Science: Familiar stories and would-be discoveries

Science frequently surprises us with the wholly unexpected. On occasions it reveals the blindingly obvious, and sometimes it merely confirms our deeply held prejudices. On all three counts, this year proved to be no exception. It was billed as the biggest story of the year; but the publication of the map of the human genome must have felt surpisingly familiar to those who remembered the previous year's announcement that the maps had been finished.

Science frequently surprises us with the wholly unexpected. On occasions it reveals the blindingly obvious, and sometimes it merely confirms our deeply held prejudices. On all three counts, this year proved to be no exception. It was billed as the biggest story of the year; but the publication of the map of the human genome must have felt surpisingly familiar to those who remembered the previous year's announcement that the maps had been finished.

Neither was it much of a surprise that the argument over life on Mars continued in 2001. The dispute is between those who believe that a Martian meteorite contains evidence of primitive life, and those who don't. The row is unlikely to be resolved until someone actually finds evidence for life on the red planet itself.

A less controversial piece of science this year threw up some surprising conclusions as well as confirming our suspicions about the state of the planet. Not that few people nowadays go around believing that all is well with the world, but it took a powerfully written study published in July to describe just how bad things have become – even for the vast remoteness of the oceans. Scientists showed that, far from being the last great refuge that many people assume them to be, the seas are now a sad shadow of their former glory. A team of 19 marine ecologists found that today's oceans are veritable deserts compared with what existed many centuries ago. And man, they concluded, is the culprit.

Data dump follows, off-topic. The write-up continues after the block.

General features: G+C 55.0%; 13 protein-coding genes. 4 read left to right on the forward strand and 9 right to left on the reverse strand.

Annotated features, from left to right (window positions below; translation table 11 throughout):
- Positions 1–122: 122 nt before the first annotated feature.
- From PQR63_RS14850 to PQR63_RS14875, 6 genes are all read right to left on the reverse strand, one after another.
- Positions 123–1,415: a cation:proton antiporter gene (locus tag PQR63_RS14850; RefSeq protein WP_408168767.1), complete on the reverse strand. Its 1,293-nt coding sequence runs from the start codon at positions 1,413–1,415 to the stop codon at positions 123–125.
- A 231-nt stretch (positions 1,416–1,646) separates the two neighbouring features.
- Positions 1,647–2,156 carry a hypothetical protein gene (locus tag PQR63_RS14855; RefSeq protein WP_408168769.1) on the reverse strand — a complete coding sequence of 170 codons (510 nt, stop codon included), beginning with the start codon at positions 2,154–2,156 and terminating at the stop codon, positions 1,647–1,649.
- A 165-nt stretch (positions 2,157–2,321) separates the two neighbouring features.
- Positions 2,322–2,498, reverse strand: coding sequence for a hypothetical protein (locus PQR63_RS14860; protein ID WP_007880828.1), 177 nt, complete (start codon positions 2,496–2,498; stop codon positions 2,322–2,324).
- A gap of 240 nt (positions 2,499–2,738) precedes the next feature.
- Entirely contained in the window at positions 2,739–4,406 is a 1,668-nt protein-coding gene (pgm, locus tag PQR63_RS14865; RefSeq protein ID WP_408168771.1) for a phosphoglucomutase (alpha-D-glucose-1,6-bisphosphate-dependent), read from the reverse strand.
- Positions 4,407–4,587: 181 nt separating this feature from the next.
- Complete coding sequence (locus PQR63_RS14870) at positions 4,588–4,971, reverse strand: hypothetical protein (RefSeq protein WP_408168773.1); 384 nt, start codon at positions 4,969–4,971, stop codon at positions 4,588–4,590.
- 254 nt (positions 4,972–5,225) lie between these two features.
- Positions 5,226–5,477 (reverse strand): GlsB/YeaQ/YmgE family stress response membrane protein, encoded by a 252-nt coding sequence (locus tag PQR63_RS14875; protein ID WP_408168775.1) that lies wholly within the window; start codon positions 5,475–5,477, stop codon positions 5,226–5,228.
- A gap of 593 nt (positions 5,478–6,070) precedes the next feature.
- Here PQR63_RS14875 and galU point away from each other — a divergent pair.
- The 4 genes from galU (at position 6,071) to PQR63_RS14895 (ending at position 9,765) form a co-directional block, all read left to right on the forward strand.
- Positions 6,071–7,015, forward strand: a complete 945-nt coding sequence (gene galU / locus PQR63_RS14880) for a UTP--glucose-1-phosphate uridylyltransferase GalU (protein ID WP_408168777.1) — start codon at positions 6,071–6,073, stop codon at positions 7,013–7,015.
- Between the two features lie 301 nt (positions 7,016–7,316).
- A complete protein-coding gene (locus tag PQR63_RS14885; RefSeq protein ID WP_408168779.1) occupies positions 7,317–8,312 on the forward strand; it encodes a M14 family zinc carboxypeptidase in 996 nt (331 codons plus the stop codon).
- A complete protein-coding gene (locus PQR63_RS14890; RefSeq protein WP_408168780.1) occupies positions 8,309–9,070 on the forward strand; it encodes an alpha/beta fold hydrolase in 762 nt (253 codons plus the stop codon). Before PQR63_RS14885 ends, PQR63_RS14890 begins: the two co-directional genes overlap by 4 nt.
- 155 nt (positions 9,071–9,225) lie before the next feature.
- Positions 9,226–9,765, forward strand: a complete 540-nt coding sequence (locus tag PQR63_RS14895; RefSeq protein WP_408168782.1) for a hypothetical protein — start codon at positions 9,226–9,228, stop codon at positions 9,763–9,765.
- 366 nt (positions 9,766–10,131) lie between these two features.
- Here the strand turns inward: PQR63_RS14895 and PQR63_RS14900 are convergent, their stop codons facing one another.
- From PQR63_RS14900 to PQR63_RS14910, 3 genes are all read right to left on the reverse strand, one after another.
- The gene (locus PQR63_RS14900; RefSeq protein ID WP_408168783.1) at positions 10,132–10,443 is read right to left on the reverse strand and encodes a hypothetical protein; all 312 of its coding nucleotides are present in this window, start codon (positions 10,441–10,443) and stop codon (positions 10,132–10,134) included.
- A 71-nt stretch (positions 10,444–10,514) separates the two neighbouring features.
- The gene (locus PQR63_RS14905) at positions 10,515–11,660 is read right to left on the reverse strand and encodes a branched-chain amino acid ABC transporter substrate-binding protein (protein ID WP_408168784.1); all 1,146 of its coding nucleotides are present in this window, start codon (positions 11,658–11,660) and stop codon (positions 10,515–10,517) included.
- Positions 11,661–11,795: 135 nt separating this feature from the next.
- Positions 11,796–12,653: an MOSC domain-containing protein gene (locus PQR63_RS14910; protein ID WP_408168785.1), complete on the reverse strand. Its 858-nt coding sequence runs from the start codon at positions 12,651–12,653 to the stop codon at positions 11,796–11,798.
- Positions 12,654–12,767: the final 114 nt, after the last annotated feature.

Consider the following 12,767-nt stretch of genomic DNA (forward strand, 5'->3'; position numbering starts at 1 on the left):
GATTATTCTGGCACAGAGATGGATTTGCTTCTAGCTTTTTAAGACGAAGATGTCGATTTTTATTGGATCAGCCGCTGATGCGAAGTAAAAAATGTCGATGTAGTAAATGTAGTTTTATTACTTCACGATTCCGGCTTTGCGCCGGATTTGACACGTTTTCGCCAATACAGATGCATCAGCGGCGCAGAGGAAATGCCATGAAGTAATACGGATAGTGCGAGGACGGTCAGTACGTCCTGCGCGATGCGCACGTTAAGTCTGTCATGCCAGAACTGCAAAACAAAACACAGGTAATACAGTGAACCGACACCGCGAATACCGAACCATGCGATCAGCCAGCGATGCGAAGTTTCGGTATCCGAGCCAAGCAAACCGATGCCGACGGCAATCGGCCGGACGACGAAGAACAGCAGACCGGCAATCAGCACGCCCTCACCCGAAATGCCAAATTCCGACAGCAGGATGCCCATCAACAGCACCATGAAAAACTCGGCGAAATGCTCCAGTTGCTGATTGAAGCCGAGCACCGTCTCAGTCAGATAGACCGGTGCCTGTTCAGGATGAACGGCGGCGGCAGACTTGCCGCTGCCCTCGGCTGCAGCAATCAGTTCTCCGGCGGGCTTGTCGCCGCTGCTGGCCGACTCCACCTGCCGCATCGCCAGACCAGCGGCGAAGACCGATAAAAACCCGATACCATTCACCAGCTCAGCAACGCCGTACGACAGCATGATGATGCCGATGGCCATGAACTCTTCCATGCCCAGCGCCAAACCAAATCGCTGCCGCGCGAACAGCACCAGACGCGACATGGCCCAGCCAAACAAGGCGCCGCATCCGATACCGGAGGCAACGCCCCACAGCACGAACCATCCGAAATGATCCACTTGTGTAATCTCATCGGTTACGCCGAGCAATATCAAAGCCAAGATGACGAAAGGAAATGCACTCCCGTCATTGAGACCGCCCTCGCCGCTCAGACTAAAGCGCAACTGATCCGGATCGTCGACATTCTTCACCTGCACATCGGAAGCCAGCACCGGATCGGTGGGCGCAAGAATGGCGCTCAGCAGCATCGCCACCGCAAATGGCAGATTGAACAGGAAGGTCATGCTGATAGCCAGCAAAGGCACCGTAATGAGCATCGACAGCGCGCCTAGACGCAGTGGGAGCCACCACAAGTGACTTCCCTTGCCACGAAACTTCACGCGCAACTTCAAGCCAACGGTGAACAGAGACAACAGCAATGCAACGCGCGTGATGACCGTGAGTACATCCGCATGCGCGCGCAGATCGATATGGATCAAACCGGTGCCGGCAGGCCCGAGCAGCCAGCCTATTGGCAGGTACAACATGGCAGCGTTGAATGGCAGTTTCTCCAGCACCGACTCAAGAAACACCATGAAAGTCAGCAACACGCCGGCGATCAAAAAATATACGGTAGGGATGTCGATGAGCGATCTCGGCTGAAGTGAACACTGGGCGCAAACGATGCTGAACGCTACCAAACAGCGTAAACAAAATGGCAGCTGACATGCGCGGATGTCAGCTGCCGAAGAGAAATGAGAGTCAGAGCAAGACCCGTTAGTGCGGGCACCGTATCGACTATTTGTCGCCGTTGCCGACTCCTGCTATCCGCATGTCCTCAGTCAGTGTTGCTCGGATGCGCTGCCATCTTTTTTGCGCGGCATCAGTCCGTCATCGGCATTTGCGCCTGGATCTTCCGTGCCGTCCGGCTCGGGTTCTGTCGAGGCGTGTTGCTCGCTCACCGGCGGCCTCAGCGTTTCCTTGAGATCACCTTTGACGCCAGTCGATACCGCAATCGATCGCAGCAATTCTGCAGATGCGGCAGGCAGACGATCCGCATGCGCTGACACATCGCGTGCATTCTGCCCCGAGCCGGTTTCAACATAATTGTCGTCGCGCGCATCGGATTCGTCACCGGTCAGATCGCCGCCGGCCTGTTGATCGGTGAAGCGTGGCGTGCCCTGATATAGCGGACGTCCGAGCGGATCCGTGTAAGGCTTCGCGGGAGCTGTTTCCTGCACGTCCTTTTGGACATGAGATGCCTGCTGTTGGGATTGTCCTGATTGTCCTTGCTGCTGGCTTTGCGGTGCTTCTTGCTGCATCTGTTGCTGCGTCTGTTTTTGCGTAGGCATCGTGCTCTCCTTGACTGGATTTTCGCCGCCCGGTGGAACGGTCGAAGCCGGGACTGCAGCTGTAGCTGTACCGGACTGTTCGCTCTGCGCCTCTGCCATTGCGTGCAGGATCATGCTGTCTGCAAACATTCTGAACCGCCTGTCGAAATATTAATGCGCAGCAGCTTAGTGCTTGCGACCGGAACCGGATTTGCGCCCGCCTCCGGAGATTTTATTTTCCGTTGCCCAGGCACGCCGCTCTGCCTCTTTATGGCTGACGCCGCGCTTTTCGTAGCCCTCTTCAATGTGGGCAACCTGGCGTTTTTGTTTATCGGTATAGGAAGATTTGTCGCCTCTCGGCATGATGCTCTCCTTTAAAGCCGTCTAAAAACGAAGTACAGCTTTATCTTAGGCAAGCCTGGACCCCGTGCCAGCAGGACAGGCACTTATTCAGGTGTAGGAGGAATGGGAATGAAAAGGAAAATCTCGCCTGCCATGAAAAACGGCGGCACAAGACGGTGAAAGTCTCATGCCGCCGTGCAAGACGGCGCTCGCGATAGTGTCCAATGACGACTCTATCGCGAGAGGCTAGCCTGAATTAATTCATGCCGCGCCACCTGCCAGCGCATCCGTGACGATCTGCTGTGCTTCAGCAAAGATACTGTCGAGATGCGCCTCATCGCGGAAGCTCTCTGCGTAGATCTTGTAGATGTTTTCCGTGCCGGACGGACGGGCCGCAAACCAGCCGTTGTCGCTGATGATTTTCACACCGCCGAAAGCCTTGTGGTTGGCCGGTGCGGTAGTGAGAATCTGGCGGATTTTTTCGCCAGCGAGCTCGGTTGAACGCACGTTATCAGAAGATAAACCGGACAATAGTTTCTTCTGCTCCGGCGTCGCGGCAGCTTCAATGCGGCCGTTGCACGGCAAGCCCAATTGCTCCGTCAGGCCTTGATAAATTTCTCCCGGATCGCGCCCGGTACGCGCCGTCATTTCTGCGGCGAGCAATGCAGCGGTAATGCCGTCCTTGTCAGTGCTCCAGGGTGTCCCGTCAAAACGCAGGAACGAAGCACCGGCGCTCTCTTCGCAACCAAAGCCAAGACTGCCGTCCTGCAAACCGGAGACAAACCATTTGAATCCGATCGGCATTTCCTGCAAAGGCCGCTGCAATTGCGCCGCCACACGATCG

Even when humans try to improve things for endangered wildlife, they can end up making things worse. There was no better example of this than in a study published in April of the protected habitats of the giant panda in the Wolong nature reserve in central Sichuan province, China.

The Worldwide Fund for Nature established these reserves, with Chinese government help, more than 40 years ago, expecting them to help the world's most lovable endangered species. But the pandas in the reserve are having a harder time than those living in adjacent, unprotected forests. The team of Chinese and American scientists that carried out the research concluded that it was the special status of the reserves, which stimulated tourism and human activity, that had led to the panda doing so badly.

In 2001, we also said goodbye to Sir Fred Hoyle, the British cosmologist and inventor of the term "Big Bang", even though he was one of its biggest detractors. Sir Fred will be remembered best for his explanation of how the chemical elements were formed in the nuclear cauldrons of the stars – in effect proving that all of us are made of star-dust.

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